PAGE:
As I passed noiselessly down the corridor, I heard a low moaning from one of the rooms. The door was closed, but not locked, and I stealthily entered. It was the room into which the old servants, the man and his wife who looked after the upkeep of the castle and cooked the meals, had been thrown by Popkens and his co-conspirators. The ruffians had not even gagged them, for there was nobody within hearing distance besides themselves and the deaf caretaker of the grounds, when they were thrown into the room. It was the woman who was moaning. She was lying face down on the floor, tied to a bedpost, and her position was painfully uncomfortable. In addition, she was badly frightened, for she expected no mercy from men so brutal that they would strike a girl like Rosicka and offer such indignities to the Countess.

I released them both, and sent the man posthaste in search of help. I was afraid to let the old woman go with him, for fear he would not return, once they had left the dreaded castle behind them. So I told her to remain in the room. I cautioned her husband to make no noise as he went out, and together we stole like two cats through the dark corridors and out into the night. I grasped his hand, whispered in Magyar a command to return with all possible speed as soon as he got a sufficient number of men together to effect a rescue, and then I returned to the castle.

I heard a weird voice, sounding like a woman's voice, coming from the large room where Rosicka and the Countess had been tied up. I listened at the door for several minutes, but I could make nothing of the sound. No light came from beneath the door, and I judged that the room was in darkness. Still that uncanny voice droned on, in Magyar. I could not distinguish many words, for the voice came to me very faintly through the door. My curiosity and my anxiety at length got the better of my fears, and I noiselessly, stealthily, opened the door.

A luminous ring was moving in weird spirals high in the air. The voice had ceased momentarily, but soon the luminous ring ceased its spiraling and remained stationary, and the voice spoke again, softly, with a peculiar wailing intonation. I was puzzled to know what was happening. Then the truth flashed upon me, and I was amazed at the utter audacity of Popkens. Having failed in this attempt to extort from Rosicka the secrets of her dead father, he had the effrontery to resort once more to a spiritualistic seance in an effort to break down her resistance, before attempting to apply torture.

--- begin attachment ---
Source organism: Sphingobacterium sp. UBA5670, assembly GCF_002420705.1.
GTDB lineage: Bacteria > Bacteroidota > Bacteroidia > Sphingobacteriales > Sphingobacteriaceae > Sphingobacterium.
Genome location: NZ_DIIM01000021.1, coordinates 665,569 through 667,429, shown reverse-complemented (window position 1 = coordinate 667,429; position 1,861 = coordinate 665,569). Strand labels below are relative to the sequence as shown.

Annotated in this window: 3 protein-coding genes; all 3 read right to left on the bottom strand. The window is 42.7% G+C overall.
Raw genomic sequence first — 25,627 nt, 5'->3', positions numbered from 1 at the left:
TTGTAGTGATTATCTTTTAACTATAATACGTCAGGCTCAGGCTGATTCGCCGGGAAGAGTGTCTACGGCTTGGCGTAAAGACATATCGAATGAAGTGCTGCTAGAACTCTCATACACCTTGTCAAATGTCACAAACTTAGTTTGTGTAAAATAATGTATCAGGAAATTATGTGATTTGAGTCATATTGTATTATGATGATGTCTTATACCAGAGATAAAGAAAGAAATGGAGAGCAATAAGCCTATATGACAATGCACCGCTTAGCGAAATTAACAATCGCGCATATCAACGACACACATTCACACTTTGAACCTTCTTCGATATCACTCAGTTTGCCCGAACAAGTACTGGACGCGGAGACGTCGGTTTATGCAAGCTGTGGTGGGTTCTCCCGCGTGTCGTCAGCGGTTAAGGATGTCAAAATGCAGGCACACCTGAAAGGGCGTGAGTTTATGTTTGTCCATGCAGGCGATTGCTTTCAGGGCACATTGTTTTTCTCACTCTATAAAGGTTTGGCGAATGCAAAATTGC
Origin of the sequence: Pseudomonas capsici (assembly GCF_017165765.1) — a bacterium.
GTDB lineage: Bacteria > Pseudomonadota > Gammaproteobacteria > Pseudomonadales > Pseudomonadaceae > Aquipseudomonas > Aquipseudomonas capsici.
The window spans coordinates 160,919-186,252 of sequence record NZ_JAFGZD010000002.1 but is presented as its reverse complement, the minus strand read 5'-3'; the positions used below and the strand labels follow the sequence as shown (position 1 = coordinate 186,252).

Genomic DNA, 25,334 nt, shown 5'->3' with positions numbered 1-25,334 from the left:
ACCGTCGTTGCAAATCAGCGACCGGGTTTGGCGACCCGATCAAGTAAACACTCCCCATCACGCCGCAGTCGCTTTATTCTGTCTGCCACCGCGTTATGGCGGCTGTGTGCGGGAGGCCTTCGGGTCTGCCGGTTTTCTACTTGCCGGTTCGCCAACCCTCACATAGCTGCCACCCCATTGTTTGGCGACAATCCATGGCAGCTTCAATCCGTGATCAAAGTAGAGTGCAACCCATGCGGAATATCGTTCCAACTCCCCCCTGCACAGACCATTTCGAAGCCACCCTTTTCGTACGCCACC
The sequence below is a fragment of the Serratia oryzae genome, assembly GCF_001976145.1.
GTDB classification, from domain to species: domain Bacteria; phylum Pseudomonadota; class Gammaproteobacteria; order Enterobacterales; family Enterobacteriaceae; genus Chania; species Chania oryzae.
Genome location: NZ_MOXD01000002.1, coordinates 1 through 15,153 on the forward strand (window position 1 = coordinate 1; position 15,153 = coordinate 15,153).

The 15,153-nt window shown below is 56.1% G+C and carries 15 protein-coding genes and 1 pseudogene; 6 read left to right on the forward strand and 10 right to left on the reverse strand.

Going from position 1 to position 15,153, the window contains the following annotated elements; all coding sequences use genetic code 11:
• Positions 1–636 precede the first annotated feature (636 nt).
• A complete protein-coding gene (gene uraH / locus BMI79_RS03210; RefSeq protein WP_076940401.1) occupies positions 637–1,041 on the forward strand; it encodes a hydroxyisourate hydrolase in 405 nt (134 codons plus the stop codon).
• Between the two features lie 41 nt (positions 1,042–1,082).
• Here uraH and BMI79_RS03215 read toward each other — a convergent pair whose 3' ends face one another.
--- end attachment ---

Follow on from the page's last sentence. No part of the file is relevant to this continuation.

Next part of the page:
No other sound was heard except the breathing of the four men, and a smothered exclamation from time to time from one or the other of the two women, who had been placed at one end of the table, as I found out afterward, and bound into their chairs. The voice droned on, and I soon realized that Popkens was trying to make. Rosicka think that it was her mother's voice commanding her to reveal the secrets.

The seance, after all that had happened, could hardly be expected to convince anyone, especially Rosicka, for she knew now that the men were unscrupulous charlatans. The plan was unworthy of so clever a man as Popkens, for, now that Rosicka had seen that the men from Hermannstadt were in reality his accomplices, and other happenings had dashed her faith in him, she could hardly believe in the reality of any spirit voices that he might produce. But Popkens, the charlatan, confident of his own powers to deceive, and knowing full well that he could imitate to perfection the voices of the girl's parents, still thought he could work on Rosicka's credulity through a seance, despite all that had occurred to undeceive her.

I listened for a while to the voice. The language was, of course, Magyar, but, as the voice spoke very slowly, I had very little difficulty in understanding it. Despite the weird, sepulchral quality of the tone, which the medium obtained by holding rolled-up paper in his mouth while he was speaking, the voice must have borne a distinct resemblance to the living voice of Rosicka's mother, for presently the girl started weeping, and little choking sobs joined the sepulchral voice in a weird duet.